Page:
Levich Institute Seminar Announcement, 09/05/2006
Steinman Hall, Room #312
(Chemical Engineering Conference Room)
Professor Linda Cummings
University of Nottingham, United Kingdom
Division of Applied Mathematics
"Lipid Raft Formation: Experiments and Mathematical Modelling"
Living cells have an outer membrane made of lipid molecules, arranged in a bilayer. These bilayers are inhomogeneous in composition, containing so-called "lipid rafts" that are enriched in cholesterol and sphingomyelin. Rafts are believed to recruit certain proteins, and thus to be very important for proper cell function. Moreover, rafts are implicated in the mechanism of virus entry into cells, and in many cell-signalling processes, and so are the focus of much current research activity. Since real cells are difficult to probe and enormously complicated, raft formation and disassembly may be studied in model lipid bilayers. We study the simplest model system of a bilayer composed of cholesterol and phosphatidylcholine (PC). The formation of cholesterol-enriched regions (the "rafts") is monitored using fluorescence microscopy. We propose a mathematical model for the raft formation, based on considerations of the interactions and bond formations between individual cholesterol molecules. Results of the mathematical model are compared to the experimental system, and good agreement is found. We discuss the implications of our findings, and directions for future work.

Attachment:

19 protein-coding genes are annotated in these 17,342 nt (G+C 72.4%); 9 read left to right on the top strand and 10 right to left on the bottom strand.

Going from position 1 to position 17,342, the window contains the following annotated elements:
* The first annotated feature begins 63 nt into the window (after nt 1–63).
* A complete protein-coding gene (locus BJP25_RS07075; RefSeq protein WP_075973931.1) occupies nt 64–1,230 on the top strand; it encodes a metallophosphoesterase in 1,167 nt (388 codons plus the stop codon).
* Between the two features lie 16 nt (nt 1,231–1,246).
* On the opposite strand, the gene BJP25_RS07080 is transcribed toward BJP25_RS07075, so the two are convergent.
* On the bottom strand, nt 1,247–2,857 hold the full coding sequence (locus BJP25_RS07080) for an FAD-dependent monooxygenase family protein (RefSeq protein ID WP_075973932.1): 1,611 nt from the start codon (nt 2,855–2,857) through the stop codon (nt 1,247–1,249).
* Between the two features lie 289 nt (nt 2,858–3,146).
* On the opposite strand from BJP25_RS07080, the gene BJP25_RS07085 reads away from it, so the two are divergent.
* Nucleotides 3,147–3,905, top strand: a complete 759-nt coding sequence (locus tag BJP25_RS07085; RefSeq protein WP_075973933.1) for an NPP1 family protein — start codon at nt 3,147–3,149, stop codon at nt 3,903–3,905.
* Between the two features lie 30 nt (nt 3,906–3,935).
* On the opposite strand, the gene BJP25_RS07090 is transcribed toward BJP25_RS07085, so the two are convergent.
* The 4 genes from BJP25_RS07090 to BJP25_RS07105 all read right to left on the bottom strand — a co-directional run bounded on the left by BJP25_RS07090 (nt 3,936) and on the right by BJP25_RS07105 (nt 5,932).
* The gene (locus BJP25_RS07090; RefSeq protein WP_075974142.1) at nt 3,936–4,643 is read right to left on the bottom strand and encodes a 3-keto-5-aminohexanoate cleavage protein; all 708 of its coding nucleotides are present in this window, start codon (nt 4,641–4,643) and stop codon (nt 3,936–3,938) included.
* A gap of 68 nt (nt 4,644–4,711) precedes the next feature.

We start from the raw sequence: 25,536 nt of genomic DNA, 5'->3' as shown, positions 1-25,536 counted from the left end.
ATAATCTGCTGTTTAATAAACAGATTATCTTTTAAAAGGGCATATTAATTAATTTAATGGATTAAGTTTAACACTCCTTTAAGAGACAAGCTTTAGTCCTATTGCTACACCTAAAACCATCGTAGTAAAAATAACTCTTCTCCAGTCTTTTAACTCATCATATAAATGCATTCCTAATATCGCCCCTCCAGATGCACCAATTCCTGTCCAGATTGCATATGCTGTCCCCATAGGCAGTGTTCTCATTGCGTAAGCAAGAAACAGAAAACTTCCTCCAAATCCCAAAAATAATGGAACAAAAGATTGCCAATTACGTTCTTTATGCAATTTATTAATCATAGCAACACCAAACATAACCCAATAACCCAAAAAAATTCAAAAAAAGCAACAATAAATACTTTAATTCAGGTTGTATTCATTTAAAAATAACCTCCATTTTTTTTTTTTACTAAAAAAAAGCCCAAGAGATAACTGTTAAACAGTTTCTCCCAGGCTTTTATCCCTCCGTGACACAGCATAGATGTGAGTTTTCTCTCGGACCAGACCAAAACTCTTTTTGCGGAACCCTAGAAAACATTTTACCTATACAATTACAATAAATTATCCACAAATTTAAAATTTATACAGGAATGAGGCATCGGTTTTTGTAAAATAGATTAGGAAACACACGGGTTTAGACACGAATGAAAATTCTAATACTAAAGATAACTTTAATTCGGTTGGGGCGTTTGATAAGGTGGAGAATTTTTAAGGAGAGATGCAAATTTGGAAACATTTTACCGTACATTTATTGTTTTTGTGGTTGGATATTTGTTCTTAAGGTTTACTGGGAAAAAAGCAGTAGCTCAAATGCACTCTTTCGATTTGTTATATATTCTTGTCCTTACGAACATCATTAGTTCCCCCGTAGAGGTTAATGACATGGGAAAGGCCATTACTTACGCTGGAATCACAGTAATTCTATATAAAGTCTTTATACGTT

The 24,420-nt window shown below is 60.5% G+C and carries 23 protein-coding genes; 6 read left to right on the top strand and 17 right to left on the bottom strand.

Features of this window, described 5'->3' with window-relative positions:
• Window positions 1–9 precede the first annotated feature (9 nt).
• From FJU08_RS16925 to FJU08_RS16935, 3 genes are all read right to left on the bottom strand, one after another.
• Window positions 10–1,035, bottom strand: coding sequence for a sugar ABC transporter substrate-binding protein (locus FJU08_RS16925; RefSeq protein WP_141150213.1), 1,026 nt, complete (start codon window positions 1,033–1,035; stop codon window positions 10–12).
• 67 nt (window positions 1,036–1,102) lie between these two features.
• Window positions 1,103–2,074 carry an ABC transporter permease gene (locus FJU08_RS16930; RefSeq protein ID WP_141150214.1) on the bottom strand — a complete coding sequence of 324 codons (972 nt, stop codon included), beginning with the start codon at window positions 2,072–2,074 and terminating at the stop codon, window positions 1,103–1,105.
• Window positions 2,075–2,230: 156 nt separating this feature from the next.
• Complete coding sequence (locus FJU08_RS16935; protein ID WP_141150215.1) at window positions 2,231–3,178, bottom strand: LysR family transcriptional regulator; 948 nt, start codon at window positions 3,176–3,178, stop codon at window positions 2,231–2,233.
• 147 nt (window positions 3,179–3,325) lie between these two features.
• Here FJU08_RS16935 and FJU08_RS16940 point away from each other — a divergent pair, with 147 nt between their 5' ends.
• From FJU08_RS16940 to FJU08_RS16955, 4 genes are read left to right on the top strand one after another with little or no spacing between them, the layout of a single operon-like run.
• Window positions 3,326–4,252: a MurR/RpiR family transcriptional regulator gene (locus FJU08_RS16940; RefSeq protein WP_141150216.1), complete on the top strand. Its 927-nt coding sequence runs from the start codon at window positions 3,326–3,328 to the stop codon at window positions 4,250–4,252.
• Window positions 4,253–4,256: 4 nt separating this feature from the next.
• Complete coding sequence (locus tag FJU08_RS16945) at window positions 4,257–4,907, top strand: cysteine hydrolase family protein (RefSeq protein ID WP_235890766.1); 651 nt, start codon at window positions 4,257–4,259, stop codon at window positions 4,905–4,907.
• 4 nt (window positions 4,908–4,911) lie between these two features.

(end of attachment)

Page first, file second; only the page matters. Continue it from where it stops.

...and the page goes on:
BRIEF ACADEMIC/EMPLOYMENT BACKGROUND:
Fluid dynamical free boundary problems; nematic liquid crystals; physiological flow problems; tissue
engineering; lipid bilayer modelling.